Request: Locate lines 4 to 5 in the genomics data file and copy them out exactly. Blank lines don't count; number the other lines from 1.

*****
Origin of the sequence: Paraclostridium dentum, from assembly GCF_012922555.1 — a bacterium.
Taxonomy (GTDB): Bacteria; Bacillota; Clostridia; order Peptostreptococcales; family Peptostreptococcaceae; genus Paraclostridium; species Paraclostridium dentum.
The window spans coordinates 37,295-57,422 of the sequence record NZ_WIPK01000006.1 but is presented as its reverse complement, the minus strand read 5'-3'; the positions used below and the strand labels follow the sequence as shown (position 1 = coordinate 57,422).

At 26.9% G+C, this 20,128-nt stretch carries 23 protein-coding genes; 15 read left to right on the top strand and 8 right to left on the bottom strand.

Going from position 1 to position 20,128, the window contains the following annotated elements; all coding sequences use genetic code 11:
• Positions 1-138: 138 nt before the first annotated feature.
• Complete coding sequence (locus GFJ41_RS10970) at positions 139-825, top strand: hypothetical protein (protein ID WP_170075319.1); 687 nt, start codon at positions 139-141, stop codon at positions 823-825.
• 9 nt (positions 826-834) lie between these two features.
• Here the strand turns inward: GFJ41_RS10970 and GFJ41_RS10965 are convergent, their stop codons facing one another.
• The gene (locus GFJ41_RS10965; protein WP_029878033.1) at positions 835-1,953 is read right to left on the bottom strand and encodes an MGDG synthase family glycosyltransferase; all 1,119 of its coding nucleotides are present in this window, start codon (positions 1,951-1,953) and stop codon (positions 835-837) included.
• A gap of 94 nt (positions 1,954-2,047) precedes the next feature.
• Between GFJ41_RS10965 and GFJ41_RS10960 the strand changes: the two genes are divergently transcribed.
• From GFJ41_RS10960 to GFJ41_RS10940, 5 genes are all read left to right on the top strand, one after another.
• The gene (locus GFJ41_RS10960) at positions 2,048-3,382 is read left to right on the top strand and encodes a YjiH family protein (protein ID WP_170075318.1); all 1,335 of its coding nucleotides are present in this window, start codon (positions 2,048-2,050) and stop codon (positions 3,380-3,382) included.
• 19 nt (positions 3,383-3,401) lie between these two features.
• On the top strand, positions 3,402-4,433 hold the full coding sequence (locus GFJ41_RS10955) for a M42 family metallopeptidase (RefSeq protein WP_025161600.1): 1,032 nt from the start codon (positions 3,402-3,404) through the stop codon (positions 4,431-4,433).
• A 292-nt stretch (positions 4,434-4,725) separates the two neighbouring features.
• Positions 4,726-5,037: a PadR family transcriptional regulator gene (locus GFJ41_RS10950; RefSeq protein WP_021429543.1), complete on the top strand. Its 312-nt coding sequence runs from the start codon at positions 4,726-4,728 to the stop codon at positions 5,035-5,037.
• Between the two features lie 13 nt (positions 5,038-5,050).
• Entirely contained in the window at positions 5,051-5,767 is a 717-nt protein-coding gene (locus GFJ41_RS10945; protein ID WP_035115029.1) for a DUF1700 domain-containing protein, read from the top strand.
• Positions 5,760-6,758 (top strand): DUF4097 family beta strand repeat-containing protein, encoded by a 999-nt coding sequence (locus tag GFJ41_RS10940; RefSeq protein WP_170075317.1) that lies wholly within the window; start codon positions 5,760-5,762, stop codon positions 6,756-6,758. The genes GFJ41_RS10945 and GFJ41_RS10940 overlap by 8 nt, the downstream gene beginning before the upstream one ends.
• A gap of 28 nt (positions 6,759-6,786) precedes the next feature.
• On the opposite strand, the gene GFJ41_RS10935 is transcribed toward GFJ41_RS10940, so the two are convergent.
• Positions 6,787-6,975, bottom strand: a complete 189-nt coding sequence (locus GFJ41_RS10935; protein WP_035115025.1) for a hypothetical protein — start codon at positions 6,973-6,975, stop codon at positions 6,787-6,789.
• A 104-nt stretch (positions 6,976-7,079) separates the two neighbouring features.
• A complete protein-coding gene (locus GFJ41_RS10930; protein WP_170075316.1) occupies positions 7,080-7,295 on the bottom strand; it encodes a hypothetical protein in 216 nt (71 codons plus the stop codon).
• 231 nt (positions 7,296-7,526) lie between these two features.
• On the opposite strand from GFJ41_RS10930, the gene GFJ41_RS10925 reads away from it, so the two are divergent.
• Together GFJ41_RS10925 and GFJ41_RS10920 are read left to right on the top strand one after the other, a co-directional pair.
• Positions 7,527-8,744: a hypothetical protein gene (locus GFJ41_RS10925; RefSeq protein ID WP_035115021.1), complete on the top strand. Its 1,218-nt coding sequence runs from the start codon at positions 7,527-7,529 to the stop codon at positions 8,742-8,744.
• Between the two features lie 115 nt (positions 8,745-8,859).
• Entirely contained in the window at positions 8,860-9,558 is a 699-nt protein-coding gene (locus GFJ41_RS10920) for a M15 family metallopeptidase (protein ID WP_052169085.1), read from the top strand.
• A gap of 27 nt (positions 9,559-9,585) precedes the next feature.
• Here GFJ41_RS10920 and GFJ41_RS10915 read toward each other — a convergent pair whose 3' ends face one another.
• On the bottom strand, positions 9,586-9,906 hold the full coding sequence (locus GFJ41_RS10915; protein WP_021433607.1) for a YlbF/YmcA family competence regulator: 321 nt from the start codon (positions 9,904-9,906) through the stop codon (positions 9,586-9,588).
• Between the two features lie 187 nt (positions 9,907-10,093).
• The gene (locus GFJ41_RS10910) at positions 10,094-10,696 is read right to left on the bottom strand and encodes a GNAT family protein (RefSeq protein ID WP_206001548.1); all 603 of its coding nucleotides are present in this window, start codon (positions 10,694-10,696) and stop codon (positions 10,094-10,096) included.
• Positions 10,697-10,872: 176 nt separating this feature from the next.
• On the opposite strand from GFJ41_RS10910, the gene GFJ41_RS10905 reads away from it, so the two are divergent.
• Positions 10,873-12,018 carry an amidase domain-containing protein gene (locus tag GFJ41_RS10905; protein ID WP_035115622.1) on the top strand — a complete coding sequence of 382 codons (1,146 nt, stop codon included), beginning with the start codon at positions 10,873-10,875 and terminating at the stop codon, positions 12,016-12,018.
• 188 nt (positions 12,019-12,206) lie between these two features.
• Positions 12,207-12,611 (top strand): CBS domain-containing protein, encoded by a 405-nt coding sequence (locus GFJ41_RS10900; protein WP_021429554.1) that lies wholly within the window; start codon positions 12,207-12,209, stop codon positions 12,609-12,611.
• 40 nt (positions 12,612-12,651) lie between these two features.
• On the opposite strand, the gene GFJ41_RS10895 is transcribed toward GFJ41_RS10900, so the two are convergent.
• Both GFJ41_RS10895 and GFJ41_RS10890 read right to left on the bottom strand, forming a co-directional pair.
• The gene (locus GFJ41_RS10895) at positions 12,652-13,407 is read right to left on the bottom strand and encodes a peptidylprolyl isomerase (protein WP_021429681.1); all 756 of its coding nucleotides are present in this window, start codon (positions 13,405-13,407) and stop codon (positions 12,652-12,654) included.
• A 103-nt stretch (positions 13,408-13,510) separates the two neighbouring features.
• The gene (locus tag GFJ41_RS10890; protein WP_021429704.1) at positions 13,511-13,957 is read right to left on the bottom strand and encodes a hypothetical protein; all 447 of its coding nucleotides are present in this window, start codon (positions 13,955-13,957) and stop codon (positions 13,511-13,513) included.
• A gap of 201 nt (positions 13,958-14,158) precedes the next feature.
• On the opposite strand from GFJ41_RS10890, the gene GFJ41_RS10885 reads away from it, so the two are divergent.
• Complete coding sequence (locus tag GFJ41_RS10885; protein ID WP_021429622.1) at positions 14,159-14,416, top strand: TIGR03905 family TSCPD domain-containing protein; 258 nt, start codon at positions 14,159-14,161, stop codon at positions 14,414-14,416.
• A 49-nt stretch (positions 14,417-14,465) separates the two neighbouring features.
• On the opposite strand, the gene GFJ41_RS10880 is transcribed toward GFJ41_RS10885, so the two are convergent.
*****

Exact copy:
At 26.9% G+C, this 20,128-nt stretch carries 23 protein-coding genes; 15 read left to right on the top strand and 8 right to left on the bottom strand.

Going from position 1 to position 20,128, the window contains the following annotated elements; all coding sequences use genetic code 11: